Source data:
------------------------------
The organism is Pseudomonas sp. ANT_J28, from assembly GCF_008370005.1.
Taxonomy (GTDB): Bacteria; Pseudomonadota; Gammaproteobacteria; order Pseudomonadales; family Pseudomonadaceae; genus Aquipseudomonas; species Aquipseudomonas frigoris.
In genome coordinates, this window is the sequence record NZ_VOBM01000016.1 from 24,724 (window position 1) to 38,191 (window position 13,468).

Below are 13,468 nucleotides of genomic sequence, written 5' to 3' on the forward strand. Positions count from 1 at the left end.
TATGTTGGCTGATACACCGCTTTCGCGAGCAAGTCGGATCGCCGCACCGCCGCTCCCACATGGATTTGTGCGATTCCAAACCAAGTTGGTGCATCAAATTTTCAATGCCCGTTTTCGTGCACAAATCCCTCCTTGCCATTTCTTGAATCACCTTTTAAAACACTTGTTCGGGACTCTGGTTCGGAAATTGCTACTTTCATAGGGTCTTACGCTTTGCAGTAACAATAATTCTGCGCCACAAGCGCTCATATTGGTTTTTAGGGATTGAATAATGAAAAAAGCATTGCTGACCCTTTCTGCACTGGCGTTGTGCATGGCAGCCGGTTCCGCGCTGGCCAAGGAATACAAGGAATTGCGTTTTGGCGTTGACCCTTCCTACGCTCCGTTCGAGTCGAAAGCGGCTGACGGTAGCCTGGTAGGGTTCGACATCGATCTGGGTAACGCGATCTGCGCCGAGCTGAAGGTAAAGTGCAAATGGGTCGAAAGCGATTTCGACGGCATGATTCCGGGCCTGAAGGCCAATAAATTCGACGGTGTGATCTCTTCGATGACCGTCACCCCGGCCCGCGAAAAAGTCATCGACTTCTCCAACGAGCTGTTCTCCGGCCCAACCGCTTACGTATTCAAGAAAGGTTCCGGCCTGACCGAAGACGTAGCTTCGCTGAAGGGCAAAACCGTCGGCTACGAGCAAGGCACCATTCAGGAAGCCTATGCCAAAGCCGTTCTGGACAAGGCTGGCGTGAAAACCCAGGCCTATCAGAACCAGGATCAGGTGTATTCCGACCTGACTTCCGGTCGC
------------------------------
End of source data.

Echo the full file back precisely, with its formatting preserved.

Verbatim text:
The organism is Pseudomonas sp. ANT_J28, from assembly GCF_008370005.1.
Taxonomy (GTDB): Bacteria; Pseudomonadota; Gammaproteobacteria; order Pseudomonadales; family Pseudomonadaceae; genus Aquipseudomonas; species Aquipseudomonas frigoris.
In genome coordinates, this window is the sequence record NZ_VOBM01000016.1 from 24,724 (window position 1) to 38,191 (window position 13,468).

Below are 13,468 nucleotides of genomic sequence, written 5' to 3' on the forward strand. Positions count from 1 at the left end.
TATGTTGGCTGATACACCGCTTTCGCGAGCAAGTCGGATCGCCGCACCGCCGCTCCCACATGGATTTGTGCGATTCCAAACCAAGTTGGTGCATCAAATTTTCAATGCCCGTTTTCGTGCACAAATCCCTCCTTGCCATTTCTTGAATCACCTTTTAAAACACTTGTTCGGGACTCTGGTTCGGAAATTGCTACTTTCATAGGGTCTTACGCTTTGCAGTAACAATAATTCTGCGCCACAAGCGCTCATATTGGTTTTTAGGGATTGAATAATGAAAAAAGCATTGCTGACCCTTTCTGCACTGGCGTTGTGCATGGCAGCCGGTTCCGCGCTGGCCAAGGAATACAAGGAATTGCGTTTTGGCGTTGACCCTTCCTACGCTCCGTTCGAGTCGAAAGCGGCTGACGGTAGCCTGGTAGGGTTCGACATCGATCTGGGTAACGCGATCTGCGCCGAGCTGAAGGTAAAGTGCAAATGGGTCGAAAGCGATTTCGACGGCATGATTCCGGGCCTGAAGGCCAATAAATTCGACGGTGTGATCTCTTCGATGACCGTCACCCCGGCCCGCGAAAAAGTCATCGACTTCTCCAACGAGCTGTTCTCCGGCCCAACCGCTTACGTATTCAAGAAAGGTTCCGGCCTGACCGAAGACGTAGCTTCGCTGAAGGGCAAAACCGTCGGCTACGAGCAAGGCACCATTCAGGAAGCCTATGCCAAAGCCGTTCTGGACAAGGCTGGCGTGAAAACCCAGGCCTATCAGAACCAGGATCAGGTGTATTCCGACCTGACTTCCGGTCGC